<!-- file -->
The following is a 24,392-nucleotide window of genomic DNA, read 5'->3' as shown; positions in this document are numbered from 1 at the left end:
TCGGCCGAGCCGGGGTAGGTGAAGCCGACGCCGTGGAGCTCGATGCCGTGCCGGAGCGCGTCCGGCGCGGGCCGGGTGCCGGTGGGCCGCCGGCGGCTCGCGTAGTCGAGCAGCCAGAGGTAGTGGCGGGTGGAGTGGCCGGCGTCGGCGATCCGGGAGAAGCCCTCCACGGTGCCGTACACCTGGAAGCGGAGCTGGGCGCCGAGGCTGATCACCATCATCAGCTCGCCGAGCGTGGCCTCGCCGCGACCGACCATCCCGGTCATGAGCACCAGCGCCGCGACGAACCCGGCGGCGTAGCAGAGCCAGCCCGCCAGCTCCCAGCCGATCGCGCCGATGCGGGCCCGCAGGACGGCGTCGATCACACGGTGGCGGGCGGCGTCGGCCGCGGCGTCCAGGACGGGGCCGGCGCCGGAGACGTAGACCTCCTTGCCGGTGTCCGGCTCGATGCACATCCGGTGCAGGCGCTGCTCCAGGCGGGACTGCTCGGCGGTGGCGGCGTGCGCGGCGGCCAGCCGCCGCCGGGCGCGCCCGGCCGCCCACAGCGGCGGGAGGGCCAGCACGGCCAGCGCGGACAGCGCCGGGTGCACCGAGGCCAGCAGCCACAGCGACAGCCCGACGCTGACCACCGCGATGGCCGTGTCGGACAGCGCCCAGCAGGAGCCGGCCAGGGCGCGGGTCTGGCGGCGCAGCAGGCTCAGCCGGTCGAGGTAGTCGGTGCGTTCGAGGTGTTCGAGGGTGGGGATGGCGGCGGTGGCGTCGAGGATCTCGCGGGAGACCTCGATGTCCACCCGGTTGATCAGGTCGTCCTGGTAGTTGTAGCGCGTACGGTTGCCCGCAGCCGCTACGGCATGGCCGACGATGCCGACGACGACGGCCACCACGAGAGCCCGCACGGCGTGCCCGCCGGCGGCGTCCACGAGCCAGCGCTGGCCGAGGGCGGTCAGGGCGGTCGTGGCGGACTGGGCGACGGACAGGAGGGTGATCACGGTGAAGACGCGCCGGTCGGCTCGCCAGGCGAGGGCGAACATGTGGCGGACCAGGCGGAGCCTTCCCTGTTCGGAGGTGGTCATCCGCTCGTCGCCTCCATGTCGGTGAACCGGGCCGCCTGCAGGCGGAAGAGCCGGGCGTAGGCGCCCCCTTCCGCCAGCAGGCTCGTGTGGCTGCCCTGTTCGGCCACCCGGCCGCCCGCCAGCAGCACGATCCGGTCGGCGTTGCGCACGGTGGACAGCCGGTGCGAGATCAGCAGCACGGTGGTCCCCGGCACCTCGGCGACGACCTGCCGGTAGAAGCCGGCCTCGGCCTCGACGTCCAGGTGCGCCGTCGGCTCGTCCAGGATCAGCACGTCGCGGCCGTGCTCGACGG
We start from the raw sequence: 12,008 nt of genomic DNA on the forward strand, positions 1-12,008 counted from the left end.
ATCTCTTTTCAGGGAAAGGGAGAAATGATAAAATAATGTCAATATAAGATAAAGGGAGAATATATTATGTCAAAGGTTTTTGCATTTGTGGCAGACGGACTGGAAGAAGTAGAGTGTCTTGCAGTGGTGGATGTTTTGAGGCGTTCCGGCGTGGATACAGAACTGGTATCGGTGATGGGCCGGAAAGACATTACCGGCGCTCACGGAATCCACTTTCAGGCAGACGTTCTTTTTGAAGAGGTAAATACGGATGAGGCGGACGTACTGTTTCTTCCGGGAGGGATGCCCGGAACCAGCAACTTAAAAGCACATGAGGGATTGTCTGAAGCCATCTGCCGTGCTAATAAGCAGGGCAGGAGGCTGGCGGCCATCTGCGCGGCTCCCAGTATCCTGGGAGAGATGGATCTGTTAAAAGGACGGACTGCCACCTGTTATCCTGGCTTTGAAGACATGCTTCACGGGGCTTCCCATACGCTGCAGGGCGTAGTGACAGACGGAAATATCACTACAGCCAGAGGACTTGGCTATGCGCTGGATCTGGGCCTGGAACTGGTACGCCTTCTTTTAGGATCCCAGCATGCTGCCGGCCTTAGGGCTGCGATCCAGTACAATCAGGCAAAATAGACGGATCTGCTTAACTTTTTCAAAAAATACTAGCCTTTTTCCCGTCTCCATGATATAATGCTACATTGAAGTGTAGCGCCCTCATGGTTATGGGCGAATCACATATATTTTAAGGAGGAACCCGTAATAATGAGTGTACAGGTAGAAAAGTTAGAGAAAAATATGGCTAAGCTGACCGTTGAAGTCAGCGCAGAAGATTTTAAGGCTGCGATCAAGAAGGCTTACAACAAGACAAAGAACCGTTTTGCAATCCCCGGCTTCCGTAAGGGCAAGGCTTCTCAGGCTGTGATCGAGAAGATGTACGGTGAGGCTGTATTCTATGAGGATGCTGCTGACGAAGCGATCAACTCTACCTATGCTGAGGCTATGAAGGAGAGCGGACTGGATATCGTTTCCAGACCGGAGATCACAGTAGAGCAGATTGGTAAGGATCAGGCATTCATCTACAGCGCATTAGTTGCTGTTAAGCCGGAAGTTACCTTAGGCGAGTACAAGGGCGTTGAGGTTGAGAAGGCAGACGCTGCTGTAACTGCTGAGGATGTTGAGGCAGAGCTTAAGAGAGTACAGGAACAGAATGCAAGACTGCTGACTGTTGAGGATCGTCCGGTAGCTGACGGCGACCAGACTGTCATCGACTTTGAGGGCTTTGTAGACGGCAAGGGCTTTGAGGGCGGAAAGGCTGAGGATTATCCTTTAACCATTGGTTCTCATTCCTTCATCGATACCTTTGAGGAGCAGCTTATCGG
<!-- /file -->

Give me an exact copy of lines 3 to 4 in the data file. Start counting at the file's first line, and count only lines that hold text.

We start from the raw sequence: 12,008 nt of genomic DNA on the forward strand, positions 1-12,008 counted from the left end.
ATCTCTTTTCAGGGAAAGGGAGAAATGATAAAATAATGTCAATATAAGATAAAGGGAGAATATATTATGTCAAAGGTTTTTGCATTTGTGGCAGACGGACTGGAAGAAGTAGAGTGTCTTGCAGTGGTGGATGTTTTGAGGCGTTCCGGCGTGGATACAGAACTGGTATCGGTGATGGGCCGGAAAGACATTACCGGCGCTCACGGAATCCACTTTCAGGCAGACGTTCTTTTTGAAGAGGTAAATACGGATGAGGCGGACGTACTGTTTCTTCCGGGAGGGATGCCCGGAACCAGCAACTTAAAAGCACATGAGGGATTGTCTGAAGCCATCTGCCGTGCTAATAAGCAGGGCAGGAGGCTGGCGGCCATCTGCGCGGCTCCCAGTATCCTGGGAGAGATGGATCTGTTAAAAGGACGGACTGCCACCTGTTATCCTGGCTTTGAAGACATGCTTCACGGGGCTTCCCATACGCTGCAGGGCGTAGTGACAGACGGAAATATCACTACAGCCAGAGGACTTGGCTATGCGCTGGATCTGGGCCTGGAACTGGTACGCCTTCTTTTAGGATCCCAGCATGCTGCCGGCCTTAGGGCTGCGATCCAGTACAATCAGGCAAAATAGACGGATCTGCTTAACTTTTTCAAAAAATACTAGCCTTTTTCCCGTCTCCATGATATAATGCTACATTGAAGTGTAGCGCCCTCATGGTTATGGGCGAATCACATATATTTTAAGGAGGAACCCGTAATAATGAGTGTACAGGTAGAAAAGTTAGAGAAAAATATGGCTAAGCTGACCGTTGAAGTCAGCGCAGAAGATTTTAAGGCTGCGATCAAGAAGGCTTACAACAAGACAAAGAACCGTTTTGCAATCCCCGGCTTCCGTAAGGGCAAGGCTTCTCAGGCTGTGATCGAGAAGATGTACGGTGAGGCTGTATTCTATGAGGATGCTGCTGACGAAGCGATCAACTCTACCTATGCTGAGGCTATGAAGGAGAGCGGACTGGATATCGTTTCCAGACCGGAGATCACAGTAGAGCAGATTGGTAAGGATCAGGCATTCATCTACAGCGCATTAGTTGCTGTTAAGCCGGAAGTTACCTTAGGCGAGTACAAGGGCGTTGAGGTTGAGAAGGCAGACGCTGCTGTAACTGCTGAGGATGTTGAGGCAGAGCTTAAGAGAGTACAGGAACAGAATGCAAGACTGCTGACTGTTGAGGATCGTCCGGTAGCTGACGGCGACCAGACTGTCATCGACTTTGAGGGCTTTGTAGACGGCAAGGGCTTTGAGGGCGGAAAGGCTGAGGATTATCCTTTAACCATTGGTTCTCATTCCTTCATCGATACCTTTGAGGAGCAGCTTATCGG